Selling Your Home as a Short Sale

Selling a Home as a “Short Sale”

In today’s real estate market, many home owners owe more than they can net by selling their home. Home prices in Cache Valley have declined over the last few years, and dropped substantially in some price ranges. Selling “Short” or a as a Short Sale, is one way where sellers can sell a property when they are upside down. With a “Short Sale,” the bank accepts less than what is actually owed on the property.

Short Sales are not a magical fix to get out of a regretful real estate purchase. Banks are willing to allow short sales if and when it is a better scenario for them than allowing a foreclosure. Banks will usually not approve a short sale unless the seller has had a legitimate hardship, and lacks means of paying back the mortgage loan.

Although short sales can occasionally be bargains, banks aren’t likely to approve a short sale unless it is close to market value.

Qualifying for a Short Sale

Banks will usually only allow sellers to qualify if they have had a legitimate hardship such as job loss, death, or divorce, that substantially alters ability to pay. They also tend to favor owner occupied properties, and are generally easier when the seller pays for Mortgage Insurance.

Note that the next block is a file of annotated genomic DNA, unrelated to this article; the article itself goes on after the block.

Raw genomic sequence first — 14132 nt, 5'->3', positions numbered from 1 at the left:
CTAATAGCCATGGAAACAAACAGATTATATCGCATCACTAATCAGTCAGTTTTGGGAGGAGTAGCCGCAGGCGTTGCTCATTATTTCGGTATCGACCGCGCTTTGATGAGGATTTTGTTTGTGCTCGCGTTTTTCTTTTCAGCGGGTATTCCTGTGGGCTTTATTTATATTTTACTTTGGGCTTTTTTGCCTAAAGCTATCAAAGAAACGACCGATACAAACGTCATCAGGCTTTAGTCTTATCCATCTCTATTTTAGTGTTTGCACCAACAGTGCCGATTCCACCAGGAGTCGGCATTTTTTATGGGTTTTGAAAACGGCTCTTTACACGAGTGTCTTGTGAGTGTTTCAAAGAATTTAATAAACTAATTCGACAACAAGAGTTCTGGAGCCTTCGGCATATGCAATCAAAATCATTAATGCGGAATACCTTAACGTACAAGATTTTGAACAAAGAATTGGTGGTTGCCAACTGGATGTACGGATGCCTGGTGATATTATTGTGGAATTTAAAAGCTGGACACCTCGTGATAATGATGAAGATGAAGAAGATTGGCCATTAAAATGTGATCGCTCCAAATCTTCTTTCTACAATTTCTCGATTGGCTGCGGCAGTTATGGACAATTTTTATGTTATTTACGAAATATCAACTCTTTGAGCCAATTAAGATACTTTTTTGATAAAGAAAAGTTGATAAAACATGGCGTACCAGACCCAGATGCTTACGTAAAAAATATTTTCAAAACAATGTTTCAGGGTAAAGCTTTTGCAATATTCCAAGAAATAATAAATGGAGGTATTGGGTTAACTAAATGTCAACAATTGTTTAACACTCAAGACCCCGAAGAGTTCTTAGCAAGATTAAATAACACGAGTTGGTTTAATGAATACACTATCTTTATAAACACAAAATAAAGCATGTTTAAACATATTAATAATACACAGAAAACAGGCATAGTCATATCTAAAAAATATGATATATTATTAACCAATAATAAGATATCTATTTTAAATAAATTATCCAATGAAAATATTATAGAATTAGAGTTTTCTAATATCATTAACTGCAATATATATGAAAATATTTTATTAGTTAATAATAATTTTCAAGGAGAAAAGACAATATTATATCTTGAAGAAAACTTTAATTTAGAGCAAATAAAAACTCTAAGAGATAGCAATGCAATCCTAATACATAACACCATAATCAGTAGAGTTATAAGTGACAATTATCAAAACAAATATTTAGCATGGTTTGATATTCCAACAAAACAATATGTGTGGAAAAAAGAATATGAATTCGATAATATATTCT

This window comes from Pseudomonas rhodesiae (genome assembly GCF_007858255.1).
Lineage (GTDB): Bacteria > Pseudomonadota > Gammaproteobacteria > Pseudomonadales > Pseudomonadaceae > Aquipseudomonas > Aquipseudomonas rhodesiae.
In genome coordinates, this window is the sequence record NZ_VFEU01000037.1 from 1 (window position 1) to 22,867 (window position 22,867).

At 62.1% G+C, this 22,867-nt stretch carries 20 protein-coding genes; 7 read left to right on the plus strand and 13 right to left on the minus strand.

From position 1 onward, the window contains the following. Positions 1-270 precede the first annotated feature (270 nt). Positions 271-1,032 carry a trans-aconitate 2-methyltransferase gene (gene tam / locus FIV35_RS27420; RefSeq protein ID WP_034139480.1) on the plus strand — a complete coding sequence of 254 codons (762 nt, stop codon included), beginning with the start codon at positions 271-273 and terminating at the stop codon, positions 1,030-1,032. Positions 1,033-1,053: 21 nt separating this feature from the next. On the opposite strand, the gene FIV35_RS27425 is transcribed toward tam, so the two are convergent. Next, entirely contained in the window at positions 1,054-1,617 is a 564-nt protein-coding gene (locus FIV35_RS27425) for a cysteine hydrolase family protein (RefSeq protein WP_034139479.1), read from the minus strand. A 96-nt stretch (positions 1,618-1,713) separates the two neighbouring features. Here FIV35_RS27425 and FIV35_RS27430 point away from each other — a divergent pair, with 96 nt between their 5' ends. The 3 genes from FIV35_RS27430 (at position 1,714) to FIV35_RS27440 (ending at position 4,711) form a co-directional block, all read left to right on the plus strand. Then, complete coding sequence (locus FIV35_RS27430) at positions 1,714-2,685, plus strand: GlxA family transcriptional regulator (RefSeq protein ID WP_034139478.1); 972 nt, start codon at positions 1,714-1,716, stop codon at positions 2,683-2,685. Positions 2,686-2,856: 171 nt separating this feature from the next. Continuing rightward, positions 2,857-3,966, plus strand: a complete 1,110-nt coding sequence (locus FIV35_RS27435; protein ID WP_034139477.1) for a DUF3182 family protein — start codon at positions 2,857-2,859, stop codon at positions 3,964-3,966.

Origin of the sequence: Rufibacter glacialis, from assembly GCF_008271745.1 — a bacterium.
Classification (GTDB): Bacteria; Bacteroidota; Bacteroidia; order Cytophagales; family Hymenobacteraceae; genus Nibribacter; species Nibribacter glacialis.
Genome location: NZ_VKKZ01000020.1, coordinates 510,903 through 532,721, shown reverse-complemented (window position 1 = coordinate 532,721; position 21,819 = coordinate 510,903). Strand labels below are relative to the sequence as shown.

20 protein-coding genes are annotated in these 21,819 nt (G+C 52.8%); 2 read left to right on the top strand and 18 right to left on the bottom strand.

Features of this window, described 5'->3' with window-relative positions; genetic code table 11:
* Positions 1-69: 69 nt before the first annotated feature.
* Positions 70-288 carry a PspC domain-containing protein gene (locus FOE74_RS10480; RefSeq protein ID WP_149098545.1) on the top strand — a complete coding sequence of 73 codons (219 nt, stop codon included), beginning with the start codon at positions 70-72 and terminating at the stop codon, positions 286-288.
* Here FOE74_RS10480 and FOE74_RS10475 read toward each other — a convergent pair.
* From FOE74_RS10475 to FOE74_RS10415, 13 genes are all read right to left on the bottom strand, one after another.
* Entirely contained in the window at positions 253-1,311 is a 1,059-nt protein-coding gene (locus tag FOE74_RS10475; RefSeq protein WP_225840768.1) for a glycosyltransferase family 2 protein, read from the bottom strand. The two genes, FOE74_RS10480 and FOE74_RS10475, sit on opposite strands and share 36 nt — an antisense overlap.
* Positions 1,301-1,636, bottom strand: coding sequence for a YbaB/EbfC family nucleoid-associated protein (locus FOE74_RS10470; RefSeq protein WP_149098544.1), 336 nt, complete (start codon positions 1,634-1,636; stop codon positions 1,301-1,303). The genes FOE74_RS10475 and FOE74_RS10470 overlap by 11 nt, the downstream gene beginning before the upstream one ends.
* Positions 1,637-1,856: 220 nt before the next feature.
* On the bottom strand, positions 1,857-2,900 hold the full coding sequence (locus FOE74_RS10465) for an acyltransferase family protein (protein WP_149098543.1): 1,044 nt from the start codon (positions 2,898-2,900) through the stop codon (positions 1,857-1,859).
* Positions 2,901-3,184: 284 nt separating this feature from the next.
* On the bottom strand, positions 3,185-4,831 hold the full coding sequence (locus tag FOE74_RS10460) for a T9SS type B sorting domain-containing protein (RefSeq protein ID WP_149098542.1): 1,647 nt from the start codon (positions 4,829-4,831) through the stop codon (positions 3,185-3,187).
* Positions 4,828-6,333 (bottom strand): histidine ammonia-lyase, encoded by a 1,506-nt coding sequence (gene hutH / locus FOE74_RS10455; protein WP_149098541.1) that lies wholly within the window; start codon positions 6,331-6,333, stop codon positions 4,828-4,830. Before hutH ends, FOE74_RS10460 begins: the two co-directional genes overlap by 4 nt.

Second and Third Mortgages must agree to settle for a fraction of what is owed before the primary mortgage is willing to negotiate. These secondary liens will often request that the deficient amount still be paid back as a “personal” loan rather than a lien tied to the property. In essence, these loans are still your responsibility, they just won’t need to be paid back before the house can sell.

Documents You’ll Need to get Short Sale Approved

Each bank has their own set of guidelines and requirements for short sale approval, but in general, the following are required for short sale approval:

  • Missed Mortgage Payments – (Most banks won’t approve a short sale if you are current on your payments)
  • Two Years of Tax Statements
  • Two Months of Bank Statements
  • Paycheck Stubs
  • Hardship Letter

Disadvantages of Short Sales

Although short sales are less damaging on credit than foreclosures, they definitely don’t help. The amount shorted is considered “taxable income”, and may result in a higher tax liability. Ask a qualified financial person for real details.

Getting short sales approved can also be a very long and frustrating process.

Common Short Sale Obstacles

The biggest obstacle I have faced when dealing with short sales is that they can be very time consuming. The loss mitigation departments at most banks is overwhelmed with short sale requests. Sometimes it takes months just for them to get to the file. The most frustrating thing is that banks won’t review the file until there is an accepted offer. If a property is priced low enough to get an immediate offer, it often won’t be accepted.

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